New Report Finds Increased Opportunity in America
Improvements in education, healthcare, and the economy helped to drive an increase in Americans’ overall access to opportunity in 2017, according to Opportunity Nation’s 2017 Opportunity Index. The findings were unveiled at an event at the National Press Club on Wednesday.
Since 2011, the Index has been used to measure opportunity across the country and identify areas for improvement. We’re working to “redefine how we think about poverty and then measure it,” explained Monique Rizer, executive director of Opportunity Nation.
The Index ranks states and counties on a range of indicators across four key dimensions: the economy, education, community, and health. This marked the first year that health and corresponding indicators, such as birth weight, health insurance, and deaths by alcohol, drugs or suicide, were included. “We are learning more and more about how health underlies success,” said David Murphey, a research fellow at Child Trends.
This year, the national “Opportunity Score,” a composite measure of opportunity, was 52.4 out of 100, an increase of 1.3 points from the past year. Vermont (63.3) had the highest score in the country, with New Mexico (40.9) ranking last.
Much of the progress over the past year was driven by positive trends among economic indicators, including the continued decline in the unemployment rate and modest wage growth, but the other three dimensions also saw improvements in 2016.
“What you see is the culmination of several different trends at the national level,” said Camille Busette, director of the Race, Prosperity, and Inclusion Initiative at the Brookings Institution. “The economy is picking up, but this is also situated in a social context where you have the Affordable Care Act and the Children’s Health Insurance Program, and you’ve also seen a national trend towards more wraparound social services.”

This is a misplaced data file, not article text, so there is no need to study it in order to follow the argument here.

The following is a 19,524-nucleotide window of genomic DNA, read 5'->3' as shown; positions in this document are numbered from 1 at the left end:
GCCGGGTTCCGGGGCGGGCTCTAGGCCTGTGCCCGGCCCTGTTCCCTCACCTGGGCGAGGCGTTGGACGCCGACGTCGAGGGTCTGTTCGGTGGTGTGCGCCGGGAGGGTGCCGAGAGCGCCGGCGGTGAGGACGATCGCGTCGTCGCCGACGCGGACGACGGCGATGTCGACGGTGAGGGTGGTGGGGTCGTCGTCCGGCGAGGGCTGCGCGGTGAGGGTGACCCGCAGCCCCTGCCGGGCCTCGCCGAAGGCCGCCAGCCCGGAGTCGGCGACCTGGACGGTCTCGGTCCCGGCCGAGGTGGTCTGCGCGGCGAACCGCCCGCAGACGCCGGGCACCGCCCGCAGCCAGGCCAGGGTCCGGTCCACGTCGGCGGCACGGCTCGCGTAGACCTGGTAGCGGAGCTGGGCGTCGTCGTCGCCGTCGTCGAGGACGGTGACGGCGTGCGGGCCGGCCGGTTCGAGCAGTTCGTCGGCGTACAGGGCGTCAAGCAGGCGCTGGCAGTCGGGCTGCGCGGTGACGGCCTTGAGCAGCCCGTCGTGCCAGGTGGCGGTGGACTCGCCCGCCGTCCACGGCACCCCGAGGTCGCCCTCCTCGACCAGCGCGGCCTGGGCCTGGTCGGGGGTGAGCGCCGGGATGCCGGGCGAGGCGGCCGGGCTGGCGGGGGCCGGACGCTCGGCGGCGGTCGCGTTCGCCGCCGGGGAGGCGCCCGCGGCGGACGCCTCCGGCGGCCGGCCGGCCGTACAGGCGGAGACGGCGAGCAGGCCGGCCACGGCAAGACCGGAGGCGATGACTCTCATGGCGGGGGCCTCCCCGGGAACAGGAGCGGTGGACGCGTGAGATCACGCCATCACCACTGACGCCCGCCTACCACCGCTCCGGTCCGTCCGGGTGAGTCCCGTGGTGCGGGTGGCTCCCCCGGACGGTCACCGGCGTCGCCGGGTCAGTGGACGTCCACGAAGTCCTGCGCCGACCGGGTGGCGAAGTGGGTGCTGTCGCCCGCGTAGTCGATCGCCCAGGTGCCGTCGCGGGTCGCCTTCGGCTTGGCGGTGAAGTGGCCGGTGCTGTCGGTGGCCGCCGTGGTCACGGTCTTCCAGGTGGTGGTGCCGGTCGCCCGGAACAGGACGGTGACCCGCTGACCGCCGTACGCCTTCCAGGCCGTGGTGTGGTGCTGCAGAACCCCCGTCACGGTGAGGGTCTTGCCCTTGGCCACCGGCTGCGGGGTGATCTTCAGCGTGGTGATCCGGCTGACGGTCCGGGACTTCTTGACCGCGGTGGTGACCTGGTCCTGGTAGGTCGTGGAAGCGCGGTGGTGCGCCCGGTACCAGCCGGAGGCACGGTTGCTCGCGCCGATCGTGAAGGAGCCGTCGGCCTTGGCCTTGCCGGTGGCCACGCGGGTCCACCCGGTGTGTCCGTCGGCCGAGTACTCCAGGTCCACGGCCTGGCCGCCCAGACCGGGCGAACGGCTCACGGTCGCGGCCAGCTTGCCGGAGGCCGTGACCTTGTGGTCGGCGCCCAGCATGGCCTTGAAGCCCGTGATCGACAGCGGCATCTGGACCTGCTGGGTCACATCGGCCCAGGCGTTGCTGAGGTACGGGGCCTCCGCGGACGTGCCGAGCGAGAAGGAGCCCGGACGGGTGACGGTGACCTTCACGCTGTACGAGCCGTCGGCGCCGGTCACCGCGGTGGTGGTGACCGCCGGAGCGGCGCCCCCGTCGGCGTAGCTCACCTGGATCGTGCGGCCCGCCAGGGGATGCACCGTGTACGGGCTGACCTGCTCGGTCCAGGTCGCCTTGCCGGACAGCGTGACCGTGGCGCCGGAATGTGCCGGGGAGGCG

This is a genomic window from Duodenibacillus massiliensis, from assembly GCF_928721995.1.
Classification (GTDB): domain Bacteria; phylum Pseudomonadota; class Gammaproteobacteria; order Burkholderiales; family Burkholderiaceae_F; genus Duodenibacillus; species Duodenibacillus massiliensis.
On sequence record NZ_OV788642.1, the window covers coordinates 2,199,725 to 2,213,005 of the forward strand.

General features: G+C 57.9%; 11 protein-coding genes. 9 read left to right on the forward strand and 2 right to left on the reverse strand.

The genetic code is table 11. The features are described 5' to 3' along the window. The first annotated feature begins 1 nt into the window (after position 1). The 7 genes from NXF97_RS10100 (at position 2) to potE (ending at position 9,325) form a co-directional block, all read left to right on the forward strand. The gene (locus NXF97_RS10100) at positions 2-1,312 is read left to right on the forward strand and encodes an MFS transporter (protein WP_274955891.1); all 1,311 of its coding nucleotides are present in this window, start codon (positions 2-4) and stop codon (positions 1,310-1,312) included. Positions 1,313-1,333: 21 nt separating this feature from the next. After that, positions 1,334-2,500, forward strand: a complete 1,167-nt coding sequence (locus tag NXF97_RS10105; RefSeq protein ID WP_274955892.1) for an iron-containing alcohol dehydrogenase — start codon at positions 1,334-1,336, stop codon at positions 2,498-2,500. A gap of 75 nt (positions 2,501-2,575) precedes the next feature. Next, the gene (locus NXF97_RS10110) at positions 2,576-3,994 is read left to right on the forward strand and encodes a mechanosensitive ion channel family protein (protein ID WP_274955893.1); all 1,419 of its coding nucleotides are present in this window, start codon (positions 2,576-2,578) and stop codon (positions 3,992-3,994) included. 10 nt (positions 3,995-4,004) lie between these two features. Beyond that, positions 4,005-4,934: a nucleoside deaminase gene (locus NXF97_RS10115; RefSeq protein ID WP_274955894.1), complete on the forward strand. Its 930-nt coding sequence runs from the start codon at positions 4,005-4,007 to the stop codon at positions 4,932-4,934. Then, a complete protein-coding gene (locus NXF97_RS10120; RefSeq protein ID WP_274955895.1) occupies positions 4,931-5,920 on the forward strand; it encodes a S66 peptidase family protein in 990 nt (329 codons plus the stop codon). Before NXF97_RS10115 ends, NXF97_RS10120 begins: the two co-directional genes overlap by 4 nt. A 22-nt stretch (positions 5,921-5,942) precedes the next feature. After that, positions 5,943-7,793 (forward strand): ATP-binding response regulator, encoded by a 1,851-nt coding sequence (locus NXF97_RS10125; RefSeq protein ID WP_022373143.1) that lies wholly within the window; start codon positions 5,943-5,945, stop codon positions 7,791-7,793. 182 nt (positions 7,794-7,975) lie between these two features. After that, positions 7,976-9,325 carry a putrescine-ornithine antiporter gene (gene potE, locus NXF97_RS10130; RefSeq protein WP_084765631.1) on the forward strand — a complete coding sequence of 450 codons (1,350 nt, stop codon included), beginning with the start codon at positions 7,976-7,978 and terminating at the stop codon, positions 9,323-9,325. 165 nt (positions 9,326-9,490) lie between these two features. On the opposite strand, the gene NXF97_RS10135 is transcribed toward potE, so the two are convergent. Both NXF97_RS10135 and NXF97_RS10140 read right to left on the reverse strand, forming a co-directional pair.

Still, while the report illustrates clear progress, disparities remain. Over two-thirds of the counties that saw significant declines in their Opportunity Scores are located in the South. Additionally, death rates from drugs, alcohol, and suicides increased in 43 states while voter registration rates dropped in 32 states.
The latest Index is also supplemented by new tools to help understand how communities can improve their Opportunity Score and learn from best practices. These resources include sorting counties into peer groups to better understand which trends may be driving progress, and examining the skills that are in high supply and demand in each county.
“There’s a wealth of information here and this guide is only the beginning,” Rizer said. “Taking action is up to us.”